Last updated: 31 May 2017
At a glance
- In addition to the regulation of individual lenders by both the Prudential Regulation Authority (PRA) and the Financial Conduct Authority (FCA), lenders have to have regard to additional macro-prudential regulation in the form of directions and recommendations made by the Financial Policy Committee (FPC).
- On 25 March 2015, Parliament approved regulations granting powers of direction for the FPC over housing tools - specifically limits on residential mortgage lending by reference to loan-to-value (LTV) and Debt-to Income (DTI) ratios. The measures came into force on 6 April 2015. (The FPC has published two draft policy statements on FPC powers over leverage ratio tools and FPC powers over housing tools.)
- Following on from the consultation, on 16 November 2016, HM Treasury made the announcement that it was granting the Bank of England’s Financial Policy Committee (FPC) powers of direction in the buy-to-let market.
- This will mean that from early 2017, the FPC will be able to direct the PRA and FCA to require regulated lenders to place limits on buy-to-let mortgage lending in relation to:
- loan-to-value (LTV) ratios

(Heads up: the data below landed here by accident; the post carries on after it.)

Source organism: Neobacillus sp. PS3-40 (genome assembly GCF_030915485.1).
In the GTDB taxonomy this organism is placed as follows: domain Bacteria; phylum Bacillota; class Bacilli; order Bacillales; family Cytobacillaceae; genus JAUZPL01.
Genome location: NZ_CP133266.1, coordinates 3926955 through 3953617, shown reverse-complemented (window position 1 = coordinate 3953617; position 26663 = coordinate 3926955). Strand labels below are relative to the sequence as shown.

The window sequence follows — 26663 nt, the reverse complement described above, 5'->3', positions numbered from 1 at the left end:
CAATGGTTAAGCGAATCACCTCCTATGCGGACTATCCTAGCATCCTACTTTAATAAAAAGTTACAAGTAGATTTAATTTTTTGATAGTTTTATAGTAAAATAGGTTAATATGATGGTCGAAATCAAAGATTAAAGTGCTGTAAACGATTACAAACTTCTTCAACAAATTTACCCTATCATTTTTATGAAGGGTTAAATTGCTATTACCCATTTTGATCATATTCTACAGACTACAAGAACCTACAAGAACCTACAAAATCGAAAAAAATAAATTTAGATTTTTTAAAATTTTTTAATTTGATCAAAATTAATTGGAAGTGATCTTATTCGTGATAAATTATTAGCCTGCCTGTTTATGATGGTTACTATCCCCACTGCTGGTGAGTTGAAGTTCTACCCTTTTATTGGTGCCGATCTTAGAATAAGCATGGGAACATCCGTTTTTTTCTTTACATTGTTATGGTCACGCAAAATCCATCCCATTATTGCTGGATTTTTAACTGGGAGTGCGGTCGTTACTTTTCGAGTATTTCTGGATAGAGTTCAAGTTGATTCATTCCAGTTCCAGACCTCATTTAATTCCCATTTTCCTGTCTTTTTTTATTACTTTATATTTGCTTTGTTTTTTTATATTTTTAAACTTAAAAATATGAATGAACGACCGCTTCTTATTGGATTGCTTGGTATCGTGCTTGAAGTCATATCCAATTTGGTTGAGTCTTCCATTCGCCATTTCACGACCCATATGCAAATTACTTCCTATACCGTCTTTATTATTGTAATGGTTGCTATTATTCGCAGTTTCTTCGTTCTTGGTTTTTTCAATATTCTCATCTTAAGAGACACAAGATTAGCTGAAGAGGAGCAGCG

- interest coverage ratios (ICRs)
- On 29 September 2016, the Prudential Regulation Authority (PRA) published a consultation on underwriting standards for buy-to-let mortgages, following a period of consultation. We will publish the results of the consultation on this page when they become available.
We support the strengthening of the regulatory architecture of the UK financial system, to create a more robust and stable system.
Given the number of recent additions to the macro-prudential regime, we would like a period of review and consolidation to evaluate how these developments operate in the market; and how macro-prudential regulation interacts with the concurrent developments in prudential and conduct regulation.
We question the use of FPC powers of direction and prefer the use of recommendations, where the relevant regulatory bodies (PRA and FPC) can engage in a consultation process with the industry.
Why this is important for lenders
Following the financial crisis, various stakeholders in the debate on the regulatory control of the UK financial system argued that a new approach was required. In particular, it was proposed that as well as the regulation of individual firms by the FCA and PRA, it was necessary to impose regulatory oversight of the financial system as a whole. As a result, the FPC was created to implement macro-prudential regulation designed to maintain the stability of the financial system.
So far, macro-prudential regulation has focussed on measures affecting the UK housing market, owing to the size of the UK housing market in relation to the UK economy and the impact that issues in the housing market could have on lenders and the wider economy.